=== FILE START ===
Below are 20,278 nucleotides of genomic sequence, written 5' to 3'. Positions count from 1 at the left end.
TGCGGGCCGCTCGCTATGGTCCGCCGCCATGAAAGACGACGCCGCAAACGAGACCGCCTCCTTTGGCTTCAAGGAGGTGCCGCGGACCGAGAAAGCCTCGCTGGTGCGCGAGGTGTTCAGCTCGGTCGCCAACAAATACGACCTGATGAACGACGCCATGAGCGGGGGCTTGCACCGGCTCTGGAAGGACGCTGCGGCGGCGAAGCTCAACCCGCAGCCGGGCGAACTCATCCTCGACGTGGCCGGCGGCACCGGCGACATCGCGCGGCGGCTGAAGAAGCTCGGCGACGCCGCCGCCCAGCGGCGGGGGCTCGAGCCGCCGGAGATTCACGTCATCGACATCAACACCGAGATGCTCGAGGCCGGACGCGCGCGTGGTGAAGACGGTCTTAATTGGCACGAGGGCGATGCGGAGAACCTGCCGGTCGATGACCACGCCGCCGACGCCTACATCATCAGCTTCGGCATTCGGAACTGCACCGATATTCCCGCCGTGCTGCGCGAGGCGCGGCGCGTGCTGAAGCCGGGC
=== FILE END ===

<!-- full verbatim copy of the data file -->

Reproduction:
Below are 20,278 nucleotides of genomic sequence, written 5' to 3'. Positions count from 1 at the left end.
TGCGGGCCGCTCGCTATGGTCCGCCGCCATGAAAGACGACGCCGCAAACGAGACCGCCTCCTTTGGCTTCAAGGAGGTGCCGCGGACCGAGAAAGCCTCGCTGGTGCGCGAGGTGTTCAGCTCGGTCGCCAACAAATACGACCTGATGAACGACGCCATGAGCGGGGGCTTGCACCGGCTCTGGAAGGACGCTGCGGCGGCGAAGCTCAACCCGCAGCCGGGCGAACTCATCCTCGACGTGGCCGGCGGCACCGGCGACATCGCGCGGCGGCTGAAGAAGCTCGGCGACGCCGCCGCCCAGCGGCGGGGGCTCGAGCCGCCGGAGATTCACGTCATCGACATCAACACCGAGATGCTCGAGGCCGGACGCGCGCGTGGTGAAGACGGTCTTAATTGGCACGAGGGCGATGCGGAGAACCTGCCGGTCGATGACCACGCCGCCGACGCCTACATCATCAGCTTCGGCATTCGGAACTGCACCGATATTCCCGCCGTGCTGCGCGAGGCGCGGCGCGTGCTGAAGCCGGGC